Google is a major American corporation involved in the information business, already operating in questionable territory with their Google street views photographing everyone’s home, aerial views, organizing the information they gather in politicized ways. That they would go into the business of political campaigns for Democrats and only Democrats is troubling. That doesn’t seem right. Not the fact that it is just for Democrats, but that a retail information business would politicize all their information. That’s going way too far. What do you think?



Fort Hood Was a Large-Scale Attack on the United States by The Elephant's Child

hasanaward

Major Nidal Malik Hasan proposes to defend himself in the trial where he stands accused of murdering 13 people at Fort Hood, Texas in 2009. He plans to argue that he acted in defense of the Islamic Emirate of Afghanistan — the Taliban.  He will defend not only himself, but the leadership of the Islamic Emirate of Afghanistan, as a “Soldier of Allah” when he opened fire on dozens of American citizens and soldiers, killing and maiming as many as he could while shouting “Allahu Akbar.” He killed 13, including a pregnant soldier, and wounded 32 others in his rampage against soldiers being processed to be deployed to Afghanistan. In other words, he committed an act of terror on behalf of an enemy of the United States.

Sort of puts paid to that bit about it being only “workplace violence” doesn’t it?

On May 23, in a major national security speech, just a month after the April 15  Boston Marathon bombing, President Obama credited his administration for “(changing) the course of the war against al Qaeda.”He added “There have been no large-scale attacks on the United States and our homeland is more secure.”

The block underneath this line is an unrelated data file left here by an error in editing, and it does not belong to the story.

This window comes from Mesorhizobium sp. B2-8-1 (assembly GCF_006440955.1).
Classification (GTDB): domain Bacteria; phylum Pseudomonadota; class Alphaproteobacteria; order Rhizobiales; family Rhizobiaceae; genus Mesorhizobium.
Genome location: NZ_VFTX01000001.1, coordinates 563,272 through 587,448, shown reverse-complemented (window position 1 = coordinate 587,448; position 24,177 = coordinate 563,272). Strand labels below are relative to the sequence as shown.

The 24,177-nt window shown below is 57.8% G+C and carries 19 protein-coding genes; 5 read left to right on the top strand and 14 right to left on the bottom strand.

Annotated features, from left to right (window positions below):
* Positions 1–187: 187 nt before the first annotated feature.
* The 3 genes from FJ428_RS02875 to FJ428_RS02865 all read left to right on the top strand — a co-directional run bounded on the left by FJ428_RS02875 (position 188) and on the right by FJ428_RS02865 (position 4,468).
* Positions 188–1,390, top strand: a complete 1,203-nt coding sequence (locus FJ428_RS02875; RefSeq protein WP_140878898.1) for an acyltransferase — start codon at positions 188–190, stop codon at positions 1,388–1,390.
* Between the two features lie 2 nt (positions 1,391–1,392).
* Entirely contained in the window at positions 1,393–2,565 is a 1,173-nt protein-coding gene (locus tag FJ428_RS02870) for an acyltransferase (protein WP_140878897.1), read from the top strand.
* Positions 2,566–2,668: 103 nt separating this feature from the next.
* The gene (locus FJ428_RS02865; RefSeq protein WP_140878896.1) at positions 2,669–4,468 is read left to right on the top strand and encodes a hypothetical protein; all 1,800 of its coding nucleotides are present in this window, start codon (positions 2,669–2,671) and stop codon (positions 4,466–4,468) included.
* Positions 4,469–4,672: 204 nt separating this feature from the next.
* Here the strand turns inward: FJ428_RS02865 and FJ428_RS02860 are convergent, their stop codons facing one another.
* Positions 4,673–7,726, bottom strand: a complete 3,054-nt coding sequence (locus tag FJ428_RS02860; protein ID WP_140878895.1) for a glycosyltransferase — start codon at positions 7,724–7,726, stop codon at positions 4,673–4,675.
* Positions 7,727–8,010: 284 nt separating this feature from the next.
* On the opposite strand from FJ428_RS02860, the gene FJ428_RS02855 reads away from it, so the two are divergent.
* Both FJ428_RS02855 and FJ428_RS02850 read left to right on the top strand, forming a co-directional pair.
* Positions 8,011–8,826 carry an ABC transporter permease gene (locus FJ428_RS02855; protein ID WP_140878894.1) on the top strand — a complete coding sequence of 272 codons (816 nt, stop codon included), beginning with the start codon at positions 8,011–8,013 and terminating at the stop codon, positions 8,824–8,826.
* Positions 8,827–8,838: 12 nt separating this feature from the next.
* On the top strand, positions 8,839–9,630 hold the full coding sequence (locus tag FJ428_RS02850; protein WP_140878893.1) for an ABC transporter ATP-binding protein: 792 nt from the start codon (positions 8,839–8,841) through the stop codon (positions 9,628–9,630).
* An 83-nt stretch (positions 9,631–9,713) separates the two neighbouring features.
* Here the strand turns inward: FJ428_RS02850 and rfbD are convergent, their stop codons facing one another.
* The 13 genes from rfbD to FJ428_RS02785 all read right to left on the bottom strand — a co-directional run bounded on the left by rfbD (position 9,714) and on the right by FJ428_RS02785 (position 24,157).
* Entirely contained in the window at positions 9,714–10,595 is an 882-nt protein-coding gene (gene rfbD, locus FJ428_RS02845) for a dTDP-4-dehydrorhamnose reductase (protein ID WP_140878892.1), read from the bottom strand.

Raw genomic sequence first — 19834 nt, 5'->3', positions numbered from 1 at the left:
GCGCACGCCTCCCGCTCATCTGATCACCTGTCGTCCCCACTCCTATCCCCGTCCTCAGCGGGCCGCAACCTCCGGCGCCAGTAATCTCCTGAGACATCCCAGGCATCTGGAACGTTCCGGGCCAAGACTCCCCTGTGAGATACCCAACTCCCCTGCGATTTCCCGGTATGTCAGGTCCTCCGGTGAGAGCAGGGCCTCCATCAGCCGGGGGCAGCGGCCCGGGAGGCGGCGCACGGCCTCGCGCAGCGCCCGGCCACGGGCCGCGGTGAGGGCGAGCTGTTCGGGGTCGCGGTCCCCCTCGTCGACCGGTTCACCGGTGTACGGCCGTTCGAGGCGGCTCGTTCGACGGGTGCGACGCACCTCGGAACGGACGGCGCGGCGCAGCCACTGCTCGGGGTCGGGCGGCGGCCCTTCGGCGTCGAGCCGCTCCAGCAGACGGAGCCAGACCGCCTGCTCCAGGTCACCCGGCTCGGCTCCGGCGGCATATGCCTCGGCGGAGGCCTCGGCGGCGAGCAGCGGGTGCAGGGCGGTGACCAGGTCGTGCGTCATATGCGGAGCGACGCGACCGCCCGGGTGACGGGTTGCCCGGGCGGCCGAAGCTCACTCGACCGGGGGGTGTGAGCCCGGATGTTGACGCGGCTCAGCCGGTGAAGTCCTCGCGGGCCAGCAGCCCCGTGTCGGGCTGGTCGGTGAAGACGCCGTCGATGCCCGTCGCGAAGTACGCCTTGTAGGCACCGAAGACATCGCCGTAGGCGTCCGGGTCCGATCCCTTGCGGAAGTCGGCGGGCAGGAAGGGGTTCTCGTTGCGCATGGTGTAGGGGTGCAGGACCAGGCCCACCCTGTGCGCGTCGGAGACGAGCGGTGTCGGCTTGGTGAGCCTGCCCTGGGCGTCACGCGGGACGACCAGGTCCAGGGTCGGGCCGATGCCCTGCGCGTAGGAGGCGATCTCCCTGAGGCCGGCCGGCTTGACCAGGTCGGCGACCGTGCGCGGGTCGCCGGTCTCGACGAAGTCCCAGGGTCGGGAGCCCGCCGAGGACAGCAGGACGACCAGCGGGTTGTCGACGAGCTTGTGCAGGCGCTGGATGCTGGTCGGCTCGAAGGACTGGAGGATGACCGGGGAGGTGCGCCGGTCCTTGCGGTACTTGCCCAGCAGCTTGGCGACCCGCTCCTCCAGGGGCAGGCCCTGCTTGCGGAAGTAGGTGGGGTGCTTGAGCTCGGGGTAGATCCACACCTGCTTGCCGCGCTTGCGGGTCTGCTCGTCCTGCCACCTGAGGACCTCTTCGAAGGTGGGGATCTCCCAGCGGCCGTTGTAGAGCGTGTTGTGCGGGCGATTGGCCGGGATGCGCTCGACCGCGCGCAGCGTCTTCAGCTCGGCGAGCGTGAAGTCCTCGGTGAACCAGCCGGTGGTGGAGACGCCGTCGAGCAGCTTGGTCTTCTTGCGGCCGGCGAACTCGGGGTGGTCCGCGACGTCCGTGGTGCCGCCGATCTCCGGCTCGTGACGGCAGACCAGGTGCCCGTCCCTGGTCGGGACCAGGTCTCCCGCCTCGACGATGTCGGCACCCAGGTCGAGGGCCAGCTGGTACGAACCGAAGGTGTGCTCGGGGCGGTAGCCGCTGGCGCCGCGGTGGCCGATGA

Because the administration insisted on calling this “incident” workplace violence, those wounded have been denied the benefits that would accrue to a soldier injured in an act of terror or a battle overseas. Staff Sergeant Shawn Manning was shot six times by Hassan. The “workplace violence” designation has cost him almost $70,000 in benefits.

Kimberly Munley was one of two police officers who confronted Hasan when he opened fire, and was shot 3 times. Her partner Sgt. Mark Todd fired the five bullets that brought Hassan down. She was invited to sit next to First Lady Michelle Obama at the 2010 State of the Union speech, but that sort of thing is just for show. She said “betrayed is a good word” to describe her feelings after being laid off from her job with the base’s civilian police force.  The victims have been neglected. Major Hasan, on the other hand, has received all of his pay as a military psychiatrist, while in prison.

President Barack O’Blameless ended the threat of terrorism by authorizing the Seals to go after Osama bin Laden. They even made a movie about his triumph. But dang, these unpleasant things like Benghazi and Boston and now Syria keep popping up and are really hard to completely ignore. “Workplace Violence” just doesn’t cover it.



Remember the Men of D-Day, June 6, 1944 by The Elephant's Child

d23_0p012623
……………………………………………………………………………….(click to enlarge)

Major Werner Pluskat in his bunker overlooking Omaha Beach had heard nothing from his superiors. He was cold, tired and exasperated. He felt isolated. He couldn’t understand why there had been no reports from either regimental or division headquarters. …Once more he swung the artillery glasses over to the left, picked up the dark mass of the Cherbourg peninsula and began another slow sweep of the horizon. The same low banks of mist came into view, the same patches of shimmering moonlight, the same restless white flecked sea.

Behind him in the bunker his dog Harras, was stretched out asleep. Nearby , Captain Ludz Wilkening and Lieutenant Fritz Theen were talking quietly. Pluskat joined them. “Still nothing out there,” he told them.” I’m about to give it up. But he walked back to the aperture and stood looking out as the first streaks of light began to lighten the sky. He decided to make another routine sweep.